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Conference Expansion: A Rant

February 1, 2013

I am sure that I haven’t been the only person watching round after round after round of conference expansion and re-alignment in abject horror.  I do realize that college athletics exist for reasons that don’t involve keeping rivalries together, or making geographic sense, or helping to keep me from being confused all the time.  College athletics exist to give bright young athletes a chance to bring glory to their chosen institution, all while having access to a world-class education (or at Nebraska, learning how to grown corn).  Oh yes…and it exists for money.  Lots and lots of money.

The MAC has been mercifully and thankfully quiet during re-alignment.  Sure, the MAC shuffles a few programs through, like Marshall or Temple, but the core has been the same and the addition of Buffalo, which seemed a little odd at the time, turned out to be an outstanding move that showed real long-term vision.  This allows us as MAC fans to sit back and snicker at the changing landscape of the NCAA.

So please, allow me to snicker for a moment.

 

One need look no further to see a botched case of expansion than at our neighbors, the Big Ten.  I refuse to call it the B1G because I am offended by the stupidity of it.  I understand their attempt at branding — and taking the focus off the fact that they have more than ten teams — but part of effective branding is not coming up with something that looks and sounds moronic.

Also, for some reason when the Big Ten began their initial expansion they passed on Missouri.  Instead they chose to stand outside Notre Dame’s window with flowers, chocolates, and a lute to serenade them into the hopes that they would join.  Their efforts failed (perhaps they should have made up a fake, online conference to lure them in) and the Big Ten settled on Nebraska.  They then pretended like that was what they wanted all along and smugly sat by watched the action.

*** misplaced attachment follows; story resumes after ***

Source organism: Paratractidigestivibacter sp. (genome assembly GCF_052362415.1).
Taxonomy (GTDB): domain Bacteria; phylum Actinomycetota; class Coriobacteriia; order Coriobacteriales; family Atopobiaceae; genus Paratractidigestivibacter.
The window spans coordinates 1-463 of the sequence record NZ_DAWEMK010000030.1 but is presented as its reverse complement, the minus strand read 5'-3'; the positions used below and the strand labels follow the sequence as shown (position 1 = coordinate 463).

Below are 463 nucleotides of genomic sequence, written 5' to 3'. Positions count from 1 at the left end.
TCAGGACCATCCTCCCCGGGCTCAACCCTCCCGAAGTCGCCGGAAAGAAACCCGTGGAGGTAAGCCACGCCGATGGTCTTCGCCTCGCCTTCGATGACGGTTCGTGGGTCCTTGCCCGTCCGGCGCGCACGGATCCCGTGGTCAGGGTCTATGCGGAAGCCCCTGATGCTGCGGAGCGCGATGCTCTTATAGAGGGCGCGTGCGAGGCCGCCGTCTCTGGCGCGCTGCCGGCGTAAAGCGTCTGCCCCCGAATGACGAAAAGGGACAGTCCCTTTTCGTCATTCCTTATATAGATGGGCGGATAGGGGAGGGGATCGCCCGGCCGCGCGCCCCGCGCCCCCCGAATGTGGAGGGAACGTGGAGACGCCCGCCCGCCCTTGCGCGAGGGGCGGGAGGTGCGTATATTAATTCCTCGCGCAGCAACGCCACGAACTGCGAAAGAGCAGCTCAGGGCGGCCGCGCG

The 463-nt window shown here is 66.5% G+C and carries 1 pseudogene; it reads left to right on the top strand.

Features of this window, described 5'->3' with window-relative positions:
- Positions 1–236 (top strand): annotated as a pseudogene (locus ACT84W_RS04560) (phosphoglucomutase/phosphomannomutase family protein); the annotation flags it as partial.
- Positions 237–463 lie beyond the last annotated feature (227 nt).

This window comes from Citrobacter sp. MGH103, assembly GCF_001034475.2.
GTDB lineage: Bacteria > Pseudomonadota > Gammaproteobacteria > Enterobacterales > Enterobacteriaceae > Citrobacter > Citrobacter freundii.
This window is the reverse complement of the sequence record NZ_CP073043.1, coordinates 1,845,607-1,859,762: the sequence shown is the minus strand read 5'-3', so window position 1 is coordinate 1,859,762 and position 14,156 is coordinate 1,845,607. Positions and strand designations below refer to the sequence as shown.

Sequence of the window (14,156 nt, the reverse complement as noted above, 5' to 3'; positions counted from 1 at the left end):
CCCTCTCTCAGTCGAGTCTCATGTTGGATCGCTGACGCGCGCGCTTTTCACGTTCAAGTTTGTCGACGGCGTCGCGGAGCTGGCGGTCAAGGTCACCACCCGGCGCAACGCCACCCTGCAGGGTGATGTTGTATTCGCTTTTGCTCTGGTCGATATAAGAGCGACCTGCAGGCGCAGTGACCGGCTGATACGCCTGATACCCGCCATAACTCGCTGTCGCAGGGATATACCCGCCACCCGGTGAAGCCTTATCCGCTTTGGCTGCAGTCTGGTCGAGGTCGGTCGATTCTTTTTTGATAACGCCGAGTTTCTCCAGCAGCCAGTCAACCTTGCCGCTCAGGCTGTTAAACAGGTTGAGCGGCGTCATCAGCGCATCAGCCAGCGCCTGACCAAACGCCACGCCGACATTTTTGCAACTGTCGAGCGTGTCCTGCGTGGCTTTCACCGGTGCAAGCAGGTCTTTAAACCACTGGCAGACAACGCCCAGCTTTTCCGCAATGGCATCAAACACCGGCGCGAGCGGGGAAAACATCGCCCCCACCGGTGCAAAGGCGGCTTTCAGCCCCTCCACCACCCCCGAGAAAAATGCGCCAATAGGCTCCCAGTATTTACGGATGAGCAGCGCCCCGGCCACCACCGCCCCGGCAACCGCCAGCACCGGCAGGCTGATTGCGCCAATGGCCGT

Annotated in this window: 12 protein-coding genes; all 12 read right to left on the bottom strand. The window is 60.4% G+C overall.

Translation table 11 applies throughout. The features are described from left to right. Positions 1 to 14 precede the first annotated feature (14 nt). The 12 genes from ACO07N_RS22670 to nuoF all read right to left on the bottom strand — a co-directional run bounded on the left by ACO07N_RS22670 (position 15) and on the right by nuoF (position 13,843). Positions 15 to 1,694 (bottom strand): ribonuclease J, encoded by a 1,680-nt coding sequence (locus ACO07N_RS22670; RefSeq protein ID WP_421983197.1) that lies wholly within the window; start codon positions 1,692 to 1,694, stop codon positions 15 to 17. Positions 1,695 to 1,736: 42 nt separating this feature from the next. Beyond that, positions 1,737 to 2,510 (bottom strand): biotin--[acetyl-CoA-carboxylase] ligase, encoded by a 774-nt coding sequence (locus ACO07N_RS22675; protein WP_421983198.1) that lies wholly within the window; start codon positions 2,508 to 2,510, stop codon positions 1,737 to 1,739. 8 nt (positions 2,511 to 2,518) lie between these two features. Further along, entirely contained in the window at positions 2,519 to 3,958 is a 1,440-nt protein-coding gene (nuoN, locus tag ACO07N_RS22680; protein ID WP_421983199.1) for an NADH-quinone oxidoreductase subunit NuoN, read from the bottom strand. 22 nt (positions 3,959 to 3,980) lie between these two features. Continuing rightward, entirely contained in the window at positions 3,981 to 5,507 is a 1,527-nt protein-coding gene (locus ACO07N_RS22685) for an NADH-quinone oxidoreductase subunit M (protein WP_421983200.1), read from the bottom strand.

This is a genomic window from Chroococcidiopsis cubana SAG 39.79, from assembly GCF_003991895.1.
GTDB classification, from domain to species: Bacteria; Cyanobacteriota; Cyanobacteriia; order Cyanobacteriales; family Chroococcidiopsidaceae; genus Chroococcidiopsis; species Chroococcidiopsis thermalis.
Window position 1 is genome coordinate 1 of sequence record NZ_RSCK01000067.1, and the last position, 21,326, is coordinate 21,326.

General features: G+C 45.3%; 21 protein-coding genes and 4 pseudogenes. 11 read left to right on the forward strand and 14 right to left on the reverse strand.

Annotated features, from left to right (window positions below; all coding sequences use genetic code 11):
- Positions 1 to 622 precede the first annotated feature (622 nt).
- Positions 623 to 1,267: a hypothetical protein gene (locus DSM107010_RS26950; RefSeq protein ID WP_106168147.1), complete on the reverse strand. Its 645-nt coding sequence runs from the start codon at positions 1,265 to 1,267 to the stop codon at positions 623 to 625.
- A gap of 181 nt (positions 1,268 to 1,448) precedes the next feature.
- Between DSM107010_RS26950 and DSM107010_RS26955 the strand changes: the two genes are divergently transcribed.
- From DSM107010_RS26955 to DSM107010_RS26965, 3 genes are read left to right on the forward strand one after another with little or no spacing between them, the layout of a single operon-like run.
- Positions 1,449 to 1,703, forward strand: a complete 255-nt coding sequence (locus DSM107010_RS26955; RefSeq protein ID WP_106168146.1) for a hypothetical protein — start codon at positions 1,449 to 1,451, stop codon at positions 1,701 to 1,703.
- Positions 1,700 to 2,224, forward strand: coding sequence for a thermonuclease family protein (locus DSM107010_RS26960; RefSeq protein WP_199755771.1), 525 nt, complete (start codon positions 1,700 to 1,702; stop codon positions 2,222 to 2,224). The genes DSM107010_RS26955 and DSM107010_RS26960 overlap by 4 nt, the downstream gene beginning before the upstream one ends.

Watched as the SEC swept up Mizzou and added Texas A&M.    Then the Pac 10 took Colorado, leading to Texas consolidating power in the Big XII and thumbing their nose at the Big Ten’s courtship.  Finally the Big Ten settled on Maryland and Rutgers, seriously diluting the pool.  Anyone who thinks adding Rutgers gives you some sort of an in with the New York media market is a fool and doesn’t know what they are talking about.  The only people who give a shit about Rutgers are a few hundred thousand people in New Jersey.  The fact that they are all really loud won’t equal big ratings.

Finally, the Big Ten confuses the hell out of everyone and defies logic by naming their divisions the Leaders and Legends.  I was told that I had to remember something with M’s and N’s for the Leaders (or is it Legends) division, but then I remembered that I didn’t give a shit.  You know what I learned?  Geography.  I know east, west, north, and south.  I can even wrap my brain around such high concepts as northeast, southeast, etc.  What I can’t wrap my brain around is how Rutgers could possibly be in the Leaders or Legends division.  What say you, readers?  Is Rutgers a Leader or a Legend?

Also, did you know that on any given day someone is the last place team in the Leaders division?  Care to explain that, Big Ten?  Last place doesn’t make you a leader, I don’t care what you call your division.